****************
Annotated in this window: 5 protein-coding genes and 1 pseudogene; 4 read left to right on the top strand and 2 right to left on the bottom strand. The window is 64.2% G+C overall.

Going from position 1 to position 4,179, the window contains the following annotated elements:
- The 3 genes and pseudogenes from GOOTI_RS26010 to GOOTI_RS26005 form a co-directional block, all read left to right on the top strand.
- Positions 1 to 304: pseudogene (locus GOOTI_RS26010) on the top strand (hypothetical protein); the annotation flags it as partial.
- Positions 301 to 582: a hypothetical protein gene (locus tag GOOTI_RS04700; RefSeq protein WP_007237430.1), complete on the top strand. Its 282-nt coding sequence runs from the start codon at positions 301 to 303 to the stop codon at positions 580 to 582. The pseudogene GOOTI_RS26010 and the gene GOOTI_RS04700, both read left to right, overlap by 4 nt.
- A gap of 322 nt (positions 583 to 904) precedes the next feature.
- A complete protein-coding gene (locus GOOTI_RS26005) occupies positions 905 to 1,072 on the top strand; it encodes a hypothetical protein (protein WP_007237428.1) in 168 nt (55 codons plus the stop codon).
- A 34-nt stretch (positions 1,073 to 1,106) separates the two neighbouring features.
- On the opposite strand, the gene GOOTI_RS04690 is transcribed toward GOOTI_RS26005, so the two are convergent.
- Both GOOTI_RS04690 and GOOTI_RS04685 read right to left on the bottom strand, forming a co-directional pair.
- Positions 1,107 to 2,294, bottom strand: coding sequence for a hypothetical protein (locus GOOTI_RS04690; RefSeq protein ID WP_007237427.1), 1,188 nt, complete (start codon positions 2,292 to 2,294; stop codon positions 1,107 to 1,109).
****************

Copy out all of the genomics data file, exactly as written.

Annotated in this window: 5 protein-coding genes and 1 pseudogene; 4 read left to right on the top strand and 2 right to left on the bottom strand. The window is 64.2% G+C overall.

Going from position 1 to position 4,179, the window contains the following annotated elements:
- The 3 genes and pseudogenes from GOOTI_RS26010 to GOOTI_RS26005 form a co-directional block, all read left to right on the top strand.
- Positions 1 to 304: pseudogene (locus GOOTI_RS26010) on the top strand (hypothetical protein); the annotation flags it as partial.
- Positions 301 to 582: a hypothetical protein gene (locus tag GOOTI_RS04700; RefSeq protein WP_007237430.1), complete on the top strand. Its 282-nt coding sequence runs from the start codon at positions 301 to 303 to the stop codon at positions 580 to 582. The pseudogene GOOTI_RS26010 and the gene GOOTI_RS04700, both read left to right, overlap by 4 nt.
- A gap of 322 nt (positions 583 to 904) precedes the next feature.
- A complete protein-coding gene (locus GOOTI_RS26005) occupies positions 905 to 1,072 on the top strand; it encodes a hypothetical protein (protein WP_007237428.1) in 168 nt (55 codons plus the stop codon).
- A 34-nt stretch (positions 1,073 to 1,106) separates the two neighbouring features.
- On the opposite strand, the gene GOOTI_RS04690 is transcribed toward GOOTI_RS26005, so the two are convergent.
- Both GOOTI_RS04690 and GOOTI_RS04685 read right to left on the bottom strand, forming a co-directional pair.
- Positions 1,107 to 2,294, bottom strand: coding sequence for a hypothetical protein (locus GOOTI_RS04690; RefSeq protein ID WP_007237427.1), 1,188 nt, complete (start codon positions 2,292 to 2,294; stop codon positions 1,107 to 1,109).